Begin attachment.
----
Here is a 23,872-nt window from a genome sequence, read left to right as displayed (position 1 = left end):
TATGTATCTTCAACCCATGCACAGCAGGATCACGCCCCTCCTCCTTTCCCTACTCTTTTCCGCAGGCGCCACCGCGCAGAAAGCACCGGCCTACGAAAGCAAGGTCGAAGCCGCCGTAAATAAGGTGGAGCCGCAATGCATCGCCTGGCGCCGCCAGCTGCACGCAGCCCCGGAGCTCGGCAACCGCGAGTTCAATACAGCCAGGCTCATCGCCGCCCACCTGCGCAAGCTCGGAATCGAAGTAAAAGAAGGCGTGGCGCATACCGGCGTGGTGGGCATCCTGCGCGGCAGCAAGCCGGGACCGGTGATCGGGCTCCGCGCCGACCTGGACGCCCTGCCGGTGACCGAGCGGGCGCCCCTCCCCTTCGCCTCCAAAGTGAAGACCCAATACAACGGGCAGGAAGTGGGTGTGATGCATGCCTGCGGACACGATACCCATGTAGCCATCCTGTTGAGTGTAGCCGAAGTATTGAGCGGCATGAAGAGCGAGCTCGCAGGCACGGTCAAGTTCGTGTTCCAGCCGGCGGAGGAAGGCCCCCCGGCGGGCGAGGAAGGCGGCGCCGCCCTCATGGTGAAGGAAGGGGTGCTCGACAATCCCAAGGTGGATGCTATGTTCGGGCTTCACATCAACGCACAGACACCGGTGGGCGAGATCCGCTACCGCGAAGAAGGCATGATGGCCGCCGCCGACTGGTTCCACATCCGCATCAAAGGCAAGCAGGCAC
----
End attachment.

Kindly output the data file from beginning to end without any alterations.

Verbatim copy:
Here is a 23,872-nt window from a genome sequence, read left to right as displayed (position 1 = left end):
TATGTATCTTCAACCCATGCACAGCAGGATCACGCCCCTCCTCCTTTCCCTACTCTTTTCCGCAGGCGCCACCGCGCAGAAAGCACCGGCCTACGAAAGCAAGGTCGAAGCCGCCGTAAATAAGGTGGAGCCGCAATGCATCGCCTGGCGCCGCCAGCTGCACGCAGCCCCGGAGCTCGGCAACCGCGAGTTCAATACAGCCAGGCTCATCGCCGCCCACCTGCGCAAGCTCGGAATCGAAGTAAAAGAAGGCGTGGCGCATACCGGCGTGGTGGGCATCCTGCGCGGCAGCAAGCCGGGACCGGTGATCGGGCTCCGCGCCGACCTGGACGCCCTGCCGGTGACCGAGCGGGCGCCCCTCCCCTTCGCCTCCAAAGTGAAGACCCAATACAACGGGCAGGAAGTGGGTGTGATGCATGCCTGCGGACACGATACCCATGTAGCCATCCTGTTGAGTGTAGCCGAAGTATTGAGCGGCATGAAGAGCGAGCTCGCAGGCACGGTCAAGTTCGTGTTCCAGCCGGCGGAGGAAGGCCCCCCGGCGGGCGAGGAAGGCGGCGCCGCCCTCATGGTGAAGGAAGGGGTGCTCGACAATCCCAAGGTGGATGCTATGTTCGGGCTTCACATCAACGCACAGACACCGGTGGGCGAGATCCGCTACCGCGAAGAAGGCATGATGGCCGCCGCCGACTGGTTCCACATCCGCATCAAAGGCAAGCAGGCAC